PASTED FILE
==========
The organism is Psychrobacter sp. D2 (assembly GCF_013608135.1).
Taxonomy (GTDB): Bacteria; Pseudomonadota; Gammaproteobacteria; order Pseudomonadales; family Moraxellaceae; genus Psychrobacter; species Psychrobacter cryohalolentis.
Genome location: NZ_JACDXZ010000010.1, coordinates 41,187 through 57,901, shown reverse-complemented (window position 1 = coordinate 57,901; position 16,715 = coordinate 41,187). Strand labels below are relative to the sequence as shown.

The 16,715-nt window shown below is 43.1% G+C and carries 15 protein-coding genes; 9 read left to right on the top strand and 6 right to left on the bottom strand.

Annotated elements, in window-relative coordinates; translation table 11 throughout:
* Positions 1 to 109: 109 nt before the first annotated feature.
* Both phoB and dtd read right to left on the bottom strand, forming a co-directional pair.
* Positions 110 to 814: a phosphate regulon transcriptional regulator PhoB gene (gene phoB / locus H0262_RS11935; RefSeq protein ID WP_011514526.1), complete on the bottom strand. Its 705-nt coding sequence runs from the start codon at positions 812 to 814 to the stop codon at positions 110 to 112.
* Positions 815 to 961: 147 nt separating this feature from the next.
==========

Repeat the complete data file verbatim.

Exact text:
The organism is Psychrobacter sp. D2 (assembly GCF_013608135.1).
Taxonomy (GTDB): Bacteria; Pseudomonadota; Gammaproteobacteria; order Pseudomonadales; family Moraxellaceae; genus Psychrobacter; species Psychrobacter cryohalolentis.
Genome location: NZ_JACDXZ010000010.1, coordinates 41,187 through 57,901, shown reverse-complemented (window position 1 = coordinate 57,901; position 16,715 = coordinate 41,187). Strand labels below are relative to the sequence as shown.

The 16,715-nt window shown below is 43.1% G+C and carries 15 protein-coding genes; 9 read left to right on the top strand and 6 right to left on the bottom strand.

Annotated elements, in window-relative coordinates; translation table 11 throughout:
* Positions 1 to 109: 109 nt before the first annotated feature.
* Both phoB and dtd read right to left on the bottom strand, forming a co-directional pair.
* Positions 110 to 814: a phosphate regulon transcriptional regulator PhoB gene (gene phoB / locus H0262_RS11935; RefSeq protein ID WP_011514526.1), complete on the bottom strand. Its 705-nt coding sequence runs from the start codon at positions 812 to 814 to the stop codon at positions 110 to 112.
* Positions 815 to 961: 147 nt separating this feature from the next.